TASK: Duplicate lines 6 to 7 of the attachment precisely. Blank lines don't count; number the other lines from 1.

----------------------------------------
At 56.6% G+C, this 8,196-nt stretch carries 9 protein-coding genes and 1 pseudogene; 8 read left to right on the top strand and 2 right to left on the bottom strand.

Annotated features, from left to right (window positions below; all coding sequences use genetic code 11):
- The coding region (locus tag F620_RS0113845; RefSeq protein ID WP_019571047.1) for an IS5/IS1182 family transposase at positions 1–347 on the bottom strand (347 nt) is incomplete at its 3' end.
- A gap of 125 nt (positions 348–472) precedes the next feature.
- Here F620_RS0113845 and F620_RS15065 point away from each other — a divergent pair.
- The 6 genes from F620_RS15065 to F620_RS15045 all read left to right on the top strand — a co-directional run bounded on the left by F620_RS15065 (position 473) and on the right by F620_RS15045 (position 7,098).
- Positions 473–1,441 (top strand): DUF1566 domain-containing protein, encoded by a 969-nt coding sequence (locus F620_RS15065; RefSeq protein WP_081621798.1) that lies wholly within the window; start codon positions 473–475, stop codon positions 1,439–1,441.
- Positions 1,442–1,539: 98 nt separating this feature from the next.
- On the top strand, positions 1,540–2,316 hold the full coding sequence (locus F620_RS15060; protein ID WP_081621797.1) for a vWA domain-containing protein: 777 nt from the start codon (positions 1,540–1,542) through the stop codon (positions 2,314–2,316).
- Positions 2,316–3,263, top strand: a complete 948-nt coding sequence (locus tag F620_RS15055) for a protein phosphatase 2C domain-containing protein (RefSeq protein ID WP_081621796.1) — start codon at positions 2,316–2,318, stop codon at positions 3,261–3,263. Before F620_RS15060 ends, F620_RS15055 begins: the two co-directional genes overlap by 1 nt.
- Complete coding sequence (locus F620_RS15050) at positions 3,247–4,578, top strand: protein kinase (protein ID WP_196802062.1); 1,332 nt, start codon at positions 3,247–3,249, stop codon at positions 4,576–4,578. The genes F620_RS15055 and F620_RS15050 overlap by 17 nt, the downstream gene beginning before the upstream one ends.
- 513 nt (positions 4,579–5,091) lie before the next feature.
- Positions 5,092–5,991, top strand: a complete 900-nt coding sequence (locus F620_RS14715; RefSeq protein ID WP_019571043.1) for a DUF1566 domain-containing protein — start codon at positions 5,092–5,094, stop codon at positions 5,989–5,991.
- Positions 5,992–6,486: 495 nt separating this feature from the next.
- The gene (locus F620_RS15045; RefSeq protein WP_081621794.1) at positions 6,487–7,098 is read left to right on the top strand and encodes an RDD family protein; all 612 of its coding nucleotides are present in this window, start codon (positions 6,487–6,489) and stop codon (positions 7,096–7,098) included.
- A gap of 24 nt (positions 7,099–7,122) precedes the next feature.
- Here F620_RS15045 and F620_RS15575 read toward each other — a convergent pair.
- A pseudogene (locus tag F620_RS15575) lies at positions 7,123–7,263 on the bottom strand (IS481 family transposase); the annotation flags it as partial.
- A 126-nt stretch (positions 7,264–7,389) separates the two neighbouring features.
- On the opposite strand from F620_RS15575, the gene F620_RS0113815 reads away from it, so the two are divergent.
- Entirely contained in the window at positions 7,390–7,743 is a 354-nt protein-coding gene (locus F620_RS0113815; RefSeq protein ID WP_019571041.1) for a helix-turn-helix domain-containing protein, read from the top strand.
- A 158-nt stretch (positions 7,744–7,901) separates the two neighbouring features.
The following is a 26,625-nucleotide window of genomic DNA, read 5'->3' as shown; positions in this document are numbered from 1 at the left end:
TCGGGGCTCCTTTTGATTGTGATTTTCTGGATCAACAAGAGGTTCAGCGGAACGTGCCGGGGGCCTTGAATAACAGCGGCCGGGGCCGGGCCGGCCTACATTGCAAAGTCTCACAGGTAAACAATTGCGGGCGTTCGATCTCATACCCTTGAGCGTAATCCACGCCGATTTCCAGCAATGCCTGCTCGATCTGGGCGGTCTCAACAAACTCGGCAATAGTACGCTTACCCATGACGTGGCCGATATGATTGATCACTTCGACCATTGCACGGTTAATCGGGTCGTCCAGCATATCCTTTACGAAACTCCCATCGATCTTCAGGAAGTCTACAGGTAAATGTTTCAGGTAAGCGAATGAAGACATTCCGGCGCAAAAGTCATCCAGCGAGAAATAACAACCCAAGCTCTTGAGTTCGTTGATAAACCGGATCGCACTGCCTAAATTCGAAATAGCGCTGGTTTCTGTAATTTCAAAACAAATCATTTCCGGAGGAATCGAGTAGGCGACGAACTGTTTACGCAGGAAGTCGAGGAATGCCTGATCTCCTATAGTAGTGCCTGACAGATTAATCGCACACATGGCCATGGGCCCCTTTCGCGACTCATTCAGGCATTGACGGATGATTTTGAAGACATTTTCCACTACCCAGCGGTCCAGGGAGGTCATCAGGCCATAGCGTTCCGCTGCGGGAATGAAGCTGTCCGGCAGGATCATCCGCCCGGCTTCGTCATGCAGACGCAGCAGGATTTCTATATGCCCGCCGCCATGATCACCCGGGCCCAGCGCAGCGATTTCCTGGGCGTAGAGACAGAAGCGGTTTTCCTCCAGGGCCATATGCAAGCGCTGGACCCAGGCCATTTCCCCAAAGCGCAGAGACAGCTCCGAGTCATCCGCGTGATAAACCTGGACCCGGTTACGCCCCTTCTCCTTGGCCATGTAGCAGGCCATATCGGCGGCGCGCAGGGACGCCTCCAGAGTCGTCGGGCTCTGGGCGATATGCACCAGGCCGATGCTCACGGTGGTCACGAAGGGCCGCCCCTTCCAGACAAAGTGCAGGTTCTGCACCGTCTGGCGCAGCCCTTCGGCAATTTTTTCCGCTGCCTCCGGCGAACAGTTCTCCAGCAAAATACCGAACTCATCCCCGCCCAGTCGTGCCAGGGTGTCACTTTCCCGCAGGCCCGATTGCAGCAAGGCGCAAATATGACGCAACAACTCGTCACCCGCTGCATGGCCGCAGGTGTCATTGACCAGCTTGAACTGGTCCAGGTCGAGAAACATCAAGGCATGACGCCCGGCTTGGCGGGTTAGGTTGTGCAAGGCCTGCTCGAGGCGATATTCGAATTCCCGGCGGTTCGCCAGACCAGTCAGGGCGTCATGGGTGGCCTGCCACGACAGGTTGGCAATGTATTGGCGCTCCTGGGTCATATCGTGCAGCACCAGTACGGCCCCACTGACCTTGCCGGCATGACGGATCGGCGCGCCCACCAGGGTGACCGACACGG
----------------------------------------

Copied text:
- The 6 genes from F620_RS15065 to F620_RS15045 all read left to right on the top strand — a co-directional run bounded on the left by F620_RS15065 (position 473) and on the right by F620_RS15045 (position 7,098).
- Positions 473–1,441 (top strand): DUF1566 domain-containing protein, encoded by a 969-nt coding sequence (locus F620_RS15065; RefSeq protein WP_081621798.1) that lies wholly within the window; start codon positions 473–475, stop codon positions 1,439–1,441.